The National Transportation Safety Board says an Amtrak train that derailed Monday morning, spilling rail cars onto a highway below killing three people outside Seattle, Wash., was going 80 km/h above the speed limit.
Bella Dinh-Zarr, an NTSB board member, said at news conference at 11:30 p.m. PT that information from the event data recorder in the rear locomotive provided information about the train’s speed.
Dinh-Zarr said the train was travelling 128 km/h in a 48 km/h zone.
She said it’s not yet known what caused the train to derail and that “it’s too early to tell” why it was going so fast.
She said federal investigators will likely be on scene for a week or more.
There were 80 passengers and five on-duty crew on board when the train derailed and pulled 13 cars off the tracks. More than 70 people were taken for medical care — including 10 with serious injuries.
The train was making the inaugural run on the new route as part of a $ 180.7-million US project designed to speed up service by removing passenger trains from a route along Puget Sound that’s bogged down by curves, single-track tunnels and freight traffic.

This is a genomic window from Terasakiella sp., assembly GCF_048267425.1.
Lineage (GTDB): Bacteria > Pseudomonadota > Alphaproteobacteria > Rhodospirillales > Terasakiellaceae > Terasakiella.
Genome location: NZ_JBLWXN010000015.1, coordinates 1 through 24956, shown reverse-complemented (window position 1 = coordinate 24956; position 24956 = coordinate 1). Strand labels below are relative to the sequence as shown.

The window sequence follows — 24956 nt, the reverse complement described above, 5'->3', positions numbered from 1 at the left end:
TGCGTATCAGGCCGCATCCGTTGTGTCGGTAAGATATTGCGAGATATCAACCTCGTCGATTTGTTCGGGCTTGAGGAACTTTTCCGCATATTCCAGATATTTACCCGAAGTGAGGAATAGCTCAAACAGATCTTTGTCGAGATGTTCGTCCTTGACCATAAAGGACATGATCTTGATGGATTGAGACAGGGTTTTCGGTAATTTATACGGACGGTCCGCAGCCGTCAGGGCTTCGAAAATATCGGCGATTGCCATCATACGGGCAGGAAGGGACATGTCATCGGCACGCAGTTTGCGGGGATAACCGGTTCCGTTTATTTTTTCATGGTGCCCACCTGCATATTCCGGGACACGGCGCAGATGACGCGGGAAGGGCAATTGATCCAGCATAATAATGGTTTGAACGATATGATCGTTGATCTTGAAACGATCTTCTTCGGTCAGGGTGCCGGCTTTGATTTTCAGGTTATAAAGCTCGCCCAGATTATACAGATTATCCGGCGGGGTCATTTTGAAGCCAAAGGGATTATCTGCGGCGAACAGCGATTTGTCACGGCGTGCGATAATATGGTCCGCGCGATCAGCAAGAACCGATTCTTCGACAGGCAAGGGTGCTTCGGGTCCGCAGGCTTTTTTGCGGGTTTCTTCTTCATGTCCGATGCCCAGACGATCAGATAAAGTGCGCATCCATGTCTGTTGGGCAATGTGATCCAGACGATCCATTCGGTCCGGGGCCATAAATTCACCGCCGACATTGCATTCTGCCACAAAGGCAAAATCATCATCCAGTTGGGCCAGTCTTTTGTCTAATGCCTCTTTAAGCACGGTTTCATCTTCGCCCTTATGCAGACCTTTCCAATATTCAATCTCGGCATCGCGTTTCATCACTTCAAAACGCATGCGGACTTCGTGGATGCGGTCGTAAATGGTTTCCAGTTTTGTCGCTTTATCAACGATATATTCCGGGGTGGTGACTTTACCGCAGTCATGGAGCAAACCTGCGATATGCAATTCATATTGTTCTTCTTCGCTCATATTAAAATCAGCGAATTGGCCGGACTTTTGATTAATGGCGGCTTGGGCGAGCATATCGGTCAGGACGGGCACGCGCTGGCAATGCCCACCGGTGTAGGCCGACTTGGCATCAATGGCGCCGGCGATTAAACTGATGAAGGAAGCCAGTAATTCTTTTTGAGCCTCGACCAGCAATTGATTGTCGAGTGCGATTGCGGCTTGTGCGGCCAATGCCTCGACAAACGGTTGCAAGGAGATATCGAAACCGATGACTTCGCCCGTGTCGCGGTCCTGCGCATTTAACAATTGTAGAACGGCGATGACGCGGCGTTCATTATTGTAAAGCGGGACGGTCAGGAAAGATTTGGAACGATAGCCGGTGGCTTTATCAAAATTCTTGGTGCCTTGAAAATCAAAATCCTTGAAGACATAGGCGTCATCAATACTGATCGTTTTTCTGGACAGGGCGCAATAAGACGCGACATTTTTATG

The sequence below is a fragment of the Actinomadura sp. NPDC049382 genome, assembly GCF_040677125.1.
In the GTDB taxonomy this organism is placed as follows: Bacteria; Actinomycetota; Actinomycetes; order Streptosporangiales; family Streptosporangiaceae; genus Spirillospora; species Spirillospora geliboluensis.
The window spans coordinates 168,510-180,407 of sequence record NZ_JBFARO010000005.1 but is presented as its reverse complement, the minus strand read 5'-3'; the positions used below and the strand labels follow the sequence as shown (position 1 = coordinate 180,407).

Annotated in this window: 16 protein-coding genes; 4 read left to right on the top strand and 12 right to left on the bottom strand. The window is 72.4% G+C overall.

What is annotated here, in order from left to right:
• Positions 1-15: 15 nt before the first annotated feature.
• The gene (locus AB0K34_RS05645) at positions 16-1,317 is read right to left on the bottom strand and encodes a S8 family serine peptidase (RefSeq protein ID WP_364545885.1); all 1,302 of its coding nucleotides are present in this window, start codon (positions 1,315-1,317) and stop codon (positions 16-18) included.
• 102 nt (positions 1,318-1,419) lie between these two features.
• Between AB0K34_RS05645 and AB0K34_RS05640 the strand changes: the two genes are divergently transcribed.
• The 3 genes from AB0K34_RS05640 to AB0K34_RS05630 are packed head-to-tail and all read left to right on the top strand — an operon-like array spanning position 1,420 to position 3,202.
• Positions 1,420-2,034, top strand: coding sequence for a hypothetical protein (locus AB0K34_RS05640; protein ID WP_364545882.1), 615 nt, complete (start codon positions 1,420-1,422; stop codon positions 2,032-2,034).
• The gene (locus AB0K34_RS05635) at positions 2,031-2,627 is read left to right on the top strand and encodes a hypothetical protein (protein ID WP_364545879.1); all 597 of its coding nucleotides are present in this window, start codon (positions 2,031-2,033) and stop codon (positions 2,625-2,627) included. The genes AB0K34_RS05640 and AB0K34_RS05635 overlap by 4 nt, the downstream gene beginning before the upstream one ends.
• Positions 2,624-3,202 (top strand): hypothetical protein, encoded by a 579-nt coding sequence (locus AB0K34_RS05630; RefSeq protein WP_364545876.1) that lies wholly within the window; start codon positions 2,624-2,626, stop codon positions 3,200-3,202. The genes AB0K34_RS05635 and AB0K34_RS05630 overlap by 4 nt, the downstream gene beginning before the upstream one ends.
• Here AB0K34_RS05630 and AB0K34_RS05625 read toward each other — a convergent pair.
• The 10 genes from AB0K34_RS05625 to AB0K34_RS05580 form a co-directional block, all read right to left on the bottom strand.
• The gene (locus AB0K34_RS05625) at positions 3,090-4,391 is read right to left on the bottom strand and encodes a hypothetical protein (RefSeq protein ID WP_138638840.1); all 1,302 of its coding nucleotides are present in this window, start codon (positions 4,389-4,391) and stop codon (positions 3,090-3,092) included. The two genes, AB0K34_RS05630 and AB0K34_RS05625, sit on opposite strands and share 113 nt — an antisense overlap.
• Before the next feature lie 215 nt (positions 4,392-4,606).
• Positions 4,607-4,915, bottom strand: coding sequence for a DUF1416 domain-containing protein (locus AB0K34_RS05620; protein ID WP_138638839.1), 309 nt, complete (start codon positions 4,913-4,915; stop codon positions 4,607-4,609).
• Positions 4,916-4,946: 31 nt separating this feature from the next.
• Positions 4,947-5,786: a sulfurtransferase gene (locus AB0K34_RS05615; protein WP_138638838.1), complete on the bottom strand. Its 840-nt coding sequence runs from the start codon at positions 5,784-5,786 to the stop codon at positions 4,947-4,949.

Positive train control — the technology that can slow or stop a speeding train — wasn’t in use on this stretch of track, according to Amtrak President Richard Anderson.
In 2015, an Amtrak train in Philadelphia was traveling at twice the 80 km/h speed limit as it entered a sharp curve and derailed. Eight people were killed and more than 200 were injured when the locomotive and four of the train’s seven passenger cars jumped the tracks. Several cars overturned and ripped apart.
A track chart prepared by the Washington State Department of Transportation shows the maximum speed drops from 128 km/h to 48 km/h for passenger trains just before the tracks curve to cross Interstate 5, which is where the train went off the tracks.
The chart, dated Feb. 7, was submitted to the Federal Railroad Administration in anticipation of the start of passenger service along a new bypass route that shaves off 10 minutes for the trip between Seattle and Portland, Ore.
Deadly Amtrak derailment in Washington state0:56
Kimberly Reason with Sound Transit, the Seattle-area transit agency that owns the tracks, said speed signs are posted three kilometres before the speed zone changes and just before the speed zone approaching the curve.
Eric Corp, a councillor for the small city of DuPont, Wash., near the derailment, said he rode the train with about 30 or so dignitaries and others on a special trip Friday before the service opened to the public Monday.
“Once we were coming up on that curve, the train slowed down considerably,” he said, adding that “in no way did it make me feel like we were going too fast.”
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